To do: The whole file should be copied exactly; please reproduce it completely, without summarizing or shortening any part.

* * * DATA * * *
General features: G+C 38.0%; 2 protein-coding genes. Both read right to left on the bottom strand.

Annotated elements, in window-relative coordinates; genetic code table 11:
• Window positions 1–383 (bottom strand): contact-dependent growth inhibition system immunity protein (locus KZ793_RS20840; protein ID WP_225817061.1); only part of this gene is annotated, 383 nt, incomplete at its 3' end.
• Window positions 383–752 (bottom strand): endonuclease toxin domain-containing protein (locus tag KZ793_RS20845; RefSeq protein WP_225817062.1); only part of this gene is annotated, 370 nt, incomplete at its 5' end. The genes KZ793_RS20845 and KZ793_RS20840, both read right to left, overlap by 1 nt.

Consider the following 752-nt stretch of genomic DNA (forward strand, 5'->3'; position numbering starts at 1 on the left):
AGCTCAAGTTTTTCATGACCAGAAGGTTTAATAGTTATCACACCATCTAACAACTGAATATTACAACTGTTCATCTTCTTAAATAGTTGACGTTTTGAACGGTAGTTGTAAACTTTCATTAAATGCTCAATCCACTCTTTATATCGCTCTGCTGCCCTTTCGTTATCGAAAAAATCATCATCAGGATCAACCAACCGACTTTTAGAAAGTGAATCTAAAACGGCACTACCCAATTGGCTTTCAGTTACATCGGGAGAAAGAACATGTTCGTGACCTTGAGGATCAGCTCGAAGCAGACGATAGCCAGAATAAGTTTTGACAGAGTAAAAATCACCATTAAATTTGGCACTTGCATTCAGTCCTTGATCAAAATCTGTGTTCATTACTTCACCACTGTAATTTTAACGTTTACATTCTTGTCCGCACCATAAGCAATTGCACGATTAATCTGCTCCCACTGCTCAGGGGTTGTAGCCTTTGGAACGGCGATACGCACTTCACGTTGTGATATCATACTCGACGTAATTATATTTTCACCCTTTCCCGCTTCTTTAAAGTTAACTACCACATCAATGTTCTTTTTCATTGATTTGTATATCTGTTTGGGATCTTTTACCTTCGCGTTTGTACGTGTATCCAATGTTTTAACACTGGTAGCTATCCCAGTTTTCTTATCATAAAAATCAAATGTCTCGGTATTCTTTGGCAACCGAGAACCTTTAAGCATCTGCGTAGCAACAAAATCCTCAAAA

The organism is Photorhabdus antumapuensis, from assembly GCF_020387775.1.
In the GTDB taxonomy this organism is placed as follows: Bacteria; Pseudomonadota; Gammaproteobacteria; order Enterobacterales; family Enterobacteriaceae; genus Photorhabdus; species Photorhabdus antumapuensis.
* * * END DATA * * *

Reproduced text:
General features: G+C 38.0%; 2 protein-coding genes. Both read right to left on the bottom strand.

Annotated elements, in window-relative coordinates; genetic code table 11:
• Window positions 1–383 (bottom strand): contact-dependent growth inhibition system immunity protein (locus KZ793_RS20840; protein ID WP_225817061.1); only part of this gene is annotated, 383 nt, incomplete at its 3' end.
• Window positions 383–752 (bottom strand): endonuclease toxin domain-containing protein (locus tag KZ793_RS20845; RefSeq protein WP_225817062.1); only part of this gene is annotated, 370 nt, incomplete at its 5' end. The genes KZ793_RS20845 and KZ793_RS20840, both read right to left, overlap by 1 nt.

Consider the following 752-nt stretch of genomic DNA (forward strand, 5'->3'; position numbering starts at 1 on the left):
AGCTCAAGTTTTTCATGACCAGAAGGTTTAATAGTTATCACACCATCTAACAACTGAATATTACAACTGTTCATCTTCTTAAATAGTTGACGTTTTGAACGGTAGTTGTAAACTTTCATTAAATGCTCAATCCACTCTTTATATCGCTCTGCTGCCCTTTCGTTATCGAAAAAATCATCATCAGGATCAACCAACCGACTTTTAGAAAGTGAATCTAAAACGGCACTACCCAATTGGCTTTCAGTTACATCGGGAGAAAGAACATGTTCGTGACCTTGAGGATCAGCTCGAAGCAGACGATAGCCAGAATAAGTTTTGACAGAGTAAAAATCACCATTAAATTTGGCACTTGCATTCAGTCCTTGATCAAAATCTGTGTTCATTACTTCACCACTGTAATTTTAACGTTTACATTCTTGTCCGCACCATAAGCAATTGCACGATTAATCTGCTCCCACTGCTCAGGGGTTGTAGCCTTTGGAACGGCGATACGCACTTCACGTTGTGATATCATACTCGACGTAATTATATTTTCACCCTTTCCCGCTTCTTTAAAGTTAACTACCACATCAATGTTCTTTTTCATTGATTTGTATATCTGTTTGGGATCTTTTACCTTCGCGTTTGTACGTGTATCCAATGTTTTAACACTGGTAGCTATCCCAGTTTTCTTATCATAAAAATCAAATGTCTCGGTATTCTTTGGCAACCGAGAACCTTTAAGCATCTGCGTAGCAACAAAATCCTCAAAA

The organism is Photorhabdus antumapuensis, from assembly GCF_020387775.1.
In the GTDB taxonomy this organism is placed as follows: Bacteria; Pseudomonadota; Gammaproteobacteria; order Enterobacterales; family Enterobacteriaceae; genus Photorhabdus; species Photorhabdus antumapuensis.